The bacterium Ralstonia syzygii subsp. celebesensis causes Blood disease of banana, a vascular wilt of economic significance in Indonesia and Malaysia. Blood disease has expanded its geographic range in the last 20 years and is an emerging threat to Southeast Asian banana production. Many aspects of the disease cycle and biology are not well understood, including the ability of different parts of the female and male inflorescence of banana to act as infection courts. This study confirms that the banana varieties of Cavendish, and Kepok 'Kuning' are susceptible to Blood disease and that an inoculum concentration of 102 CFU.mL-1 of R. syzygii subsp. celebesensis is adequate to initiate disease following pseudostem inoculation. Data show that infection occurs through both the male and female parts of a banana inflorescence and the rachis when snapped to remove the male bell. The infection courts are the female flowers, the male bell bract scar, the male bell flower cushion, the snapped rachis, and deflowered fingers. The location of these infection courts concurs with the dye studies demonstrating that dye externally applied to these plants parts enters the plant vascular system. Thus, the hypothesis is supported that infection of R. syzygii subsp. celebesensis occurs through open xylem vessels of the male and female parts of the banana inflorescence.
Banana Blood disease is a bacterial wilt caused by Ralstonia syzygii subsp. celebesensis and is an economically important disease in Indonesia and Malaysia. Transmission of this pathogen is hypothesized to occur through insects mechanically transferring bacteria from diseased to healthy banana inflorescences, and other pathways involving pruning tools, water movement and root-to-root contact. This study demonstrates that the ooze from the infected male bell and the sap from various symptomatic plant parts are infective and the cut surfaces of a bunch peduncle, petiole, corm, and the rachis act as infection courts for R. syzygii subsp. celebesensis. In addition, evidence is provided that R. syzygii subsp. celebesensis is highly tool transmissible, that the bacterium can be transferred from the roots of a diseased plant to the roots of a healthy plant and transferred from the mother plant to the sucker. We provide evidence that local dispersal of Blood disease is predominantly through mechanical transmission by insects, birds, bats or human activities from diseased to healthy banana plants and that long-distance dispersal is through the movement of contaminated planting material. Disease management strategies to prevent crop losses associated with this emerging disease are discussed based on our findings.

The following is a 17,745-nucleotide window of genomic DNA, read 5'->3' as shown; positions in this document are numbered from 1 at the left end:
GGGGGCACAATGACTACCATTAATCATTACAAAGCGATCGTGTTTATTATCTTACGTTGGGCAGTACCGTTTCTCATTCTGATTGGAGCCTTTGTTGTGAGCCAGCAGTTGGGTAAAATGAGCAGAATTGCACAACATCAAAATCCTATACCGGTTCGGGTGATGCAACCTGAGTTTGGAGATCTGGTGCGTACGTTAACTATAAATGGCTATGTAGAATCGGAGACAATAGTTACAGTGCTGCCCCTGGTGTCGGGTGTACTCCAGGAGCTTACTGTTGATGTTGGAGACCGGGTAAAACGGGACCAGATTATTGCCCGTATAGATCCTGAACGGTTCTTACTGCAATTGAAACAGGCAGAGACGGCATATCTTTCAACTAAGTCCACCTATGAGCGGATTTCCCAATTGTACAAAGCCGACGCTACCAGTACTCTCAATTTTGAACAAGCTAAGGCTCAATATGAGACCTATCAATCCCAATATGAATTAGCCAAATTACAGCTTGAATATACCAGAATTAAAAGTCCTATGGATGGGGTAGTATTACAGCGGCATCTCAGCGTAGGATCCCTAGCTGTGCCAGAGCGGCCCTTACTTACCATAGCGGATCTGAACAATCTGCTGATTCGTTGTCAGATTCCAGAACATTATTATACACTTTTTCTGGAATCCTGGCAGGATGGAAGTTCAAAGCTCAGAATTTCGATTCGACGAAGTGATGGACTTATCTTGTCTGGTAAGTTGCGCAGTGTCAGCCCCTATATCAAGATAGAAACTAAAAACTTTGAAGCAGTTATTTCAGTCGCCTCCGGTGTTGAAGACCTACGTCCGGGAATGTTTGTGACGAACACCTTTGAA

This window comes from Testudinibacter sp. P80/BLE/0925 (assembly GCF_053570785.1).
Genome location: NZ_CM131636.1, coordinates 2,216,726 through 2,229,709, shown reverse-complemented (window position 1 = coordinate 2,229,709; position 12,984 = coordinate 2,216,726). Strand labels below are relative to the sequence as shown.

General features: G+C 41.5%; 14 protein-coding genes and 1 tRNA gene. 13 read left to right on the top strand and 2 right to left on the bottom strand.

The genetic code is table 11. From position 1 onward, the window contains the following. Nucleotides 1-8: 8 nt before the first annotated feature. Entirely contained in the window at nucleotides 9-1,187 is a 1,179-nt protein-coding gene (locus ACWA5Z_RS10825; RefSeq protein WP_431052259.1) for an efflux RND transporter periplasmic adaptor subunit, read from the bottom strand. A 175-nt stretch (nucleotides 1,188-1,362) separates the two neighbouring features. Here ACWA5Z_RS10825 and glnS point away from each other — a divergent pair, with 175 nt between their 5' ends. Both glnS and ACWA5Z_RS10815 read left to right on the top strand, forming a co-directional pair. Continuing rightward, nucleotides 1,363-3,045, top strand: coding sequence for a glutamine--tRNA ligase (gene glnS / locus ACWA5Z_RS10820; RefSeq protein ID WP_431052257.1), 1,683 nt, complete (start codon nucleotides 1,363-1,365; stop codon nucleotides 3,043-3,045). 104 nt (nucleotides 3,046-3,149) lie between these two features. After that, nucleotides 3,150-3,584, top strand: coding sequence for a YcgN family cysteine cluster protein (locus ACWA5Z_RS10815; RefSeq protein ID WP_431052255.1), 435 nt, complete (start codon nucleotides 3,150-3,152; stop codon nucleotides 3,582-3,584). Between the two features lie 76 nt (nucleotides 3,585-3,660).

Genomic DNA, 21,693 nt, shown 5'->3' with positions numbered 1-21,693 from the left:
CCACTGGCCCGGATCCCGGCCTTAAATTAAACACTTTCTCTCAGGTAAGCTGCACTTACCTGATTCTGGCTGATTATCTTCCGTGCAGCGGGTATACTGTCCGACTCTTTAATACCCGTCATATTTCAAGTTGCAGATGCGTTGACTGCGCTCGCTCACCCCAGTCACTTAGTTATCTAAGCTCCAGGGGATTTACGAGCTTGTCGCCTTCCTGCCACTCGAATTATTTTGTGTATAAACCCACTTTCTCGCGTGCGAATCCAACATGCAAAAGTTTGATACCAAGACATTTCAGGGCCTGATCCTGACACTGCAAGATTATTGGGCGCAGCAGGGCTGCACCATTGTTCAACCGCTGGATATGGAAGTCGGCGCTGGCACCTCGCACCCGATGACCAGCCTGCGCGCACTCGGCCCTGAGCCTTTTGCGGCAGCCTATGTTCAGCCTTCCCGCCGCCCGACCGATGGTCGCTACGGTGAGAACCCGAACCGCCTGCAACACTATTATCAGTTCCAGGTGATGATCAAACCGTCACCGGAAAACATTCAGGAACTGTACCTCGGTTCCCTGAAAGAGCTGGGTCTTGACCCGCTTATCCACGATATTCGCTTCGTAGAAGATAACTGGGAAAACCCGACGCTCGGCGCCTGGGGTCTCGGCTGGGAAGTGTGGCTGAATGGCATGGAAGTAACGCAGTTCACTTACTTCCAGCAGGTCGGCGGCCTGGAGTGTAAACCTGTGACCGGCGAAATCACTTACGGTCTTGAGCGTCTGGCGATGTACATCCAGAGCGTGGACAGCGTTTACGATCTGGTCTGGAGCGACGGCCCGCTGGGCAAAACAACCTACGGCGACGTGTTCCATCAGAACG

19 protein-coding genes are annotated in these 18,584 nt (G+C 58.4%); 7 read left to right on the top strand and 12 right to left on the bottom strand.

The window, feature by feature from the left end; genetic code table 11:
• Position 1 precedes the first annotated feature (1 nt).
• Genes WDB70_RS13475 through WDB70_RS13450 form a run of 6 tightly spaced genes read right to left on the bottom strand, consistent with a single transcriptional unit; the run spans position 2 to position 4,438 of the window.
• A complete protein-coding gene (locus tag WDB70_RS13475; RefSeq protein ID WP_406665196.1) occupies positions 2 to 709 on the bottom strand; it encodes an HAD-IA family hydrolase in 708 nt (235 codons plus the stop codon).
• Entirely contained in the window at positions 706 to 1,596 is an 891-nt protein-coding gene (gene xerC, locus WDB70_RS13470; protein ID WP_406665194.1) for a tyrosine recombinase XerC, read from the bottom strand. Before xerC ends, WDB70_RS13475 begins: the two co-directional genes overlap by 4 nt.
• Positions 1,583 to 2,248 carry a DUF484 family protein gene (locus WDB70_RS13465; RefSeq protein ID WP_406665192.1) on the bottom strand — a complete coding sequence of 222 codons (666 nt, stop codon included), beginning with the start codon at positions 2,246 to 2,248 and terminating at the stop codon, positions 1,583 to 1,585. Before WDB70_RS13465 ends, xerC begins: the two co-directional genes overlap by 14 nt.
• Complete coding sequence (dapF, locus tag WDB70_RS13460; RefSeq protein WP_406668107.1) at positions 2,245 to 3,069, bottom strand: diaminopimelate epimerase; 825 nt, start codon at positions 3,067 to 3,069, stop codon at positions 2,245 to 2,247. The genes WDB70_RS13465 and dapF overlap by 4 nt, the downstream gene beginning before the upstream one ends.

Blood disease in bananas caused by Ralstonia syzygii subsp. celebesensis is a bacterial wilt causing significant crop losses in Indonesia and Malaysia. Disease symptoms include wilting of the plant and red-brown vascular staining, internal rot, and discoloration of green banana fruit. There is no known varietal resistance to this disease in the Musa genus, although variation in susceptibility has been observed, with the popular Indonesian cooking banana variety Kepok being highly susceptible. This study established the current geographic distribution of Blood disease in Indonesia and confirmed the pathogenicity of isolates by Koch's postulates. The long-distance distribution of the disease followed an arbitrary pattern indicative of human-assisted movement of infected banana materials. In contrast, local or short-distance spread radiated from a single infection source, indicative of dispersal by insects and possibly contaminated tools, water, or soil. The rapid expansion of its geographical range makes Blood disease an emerging threat to banana production in Southeast Asia and beyond.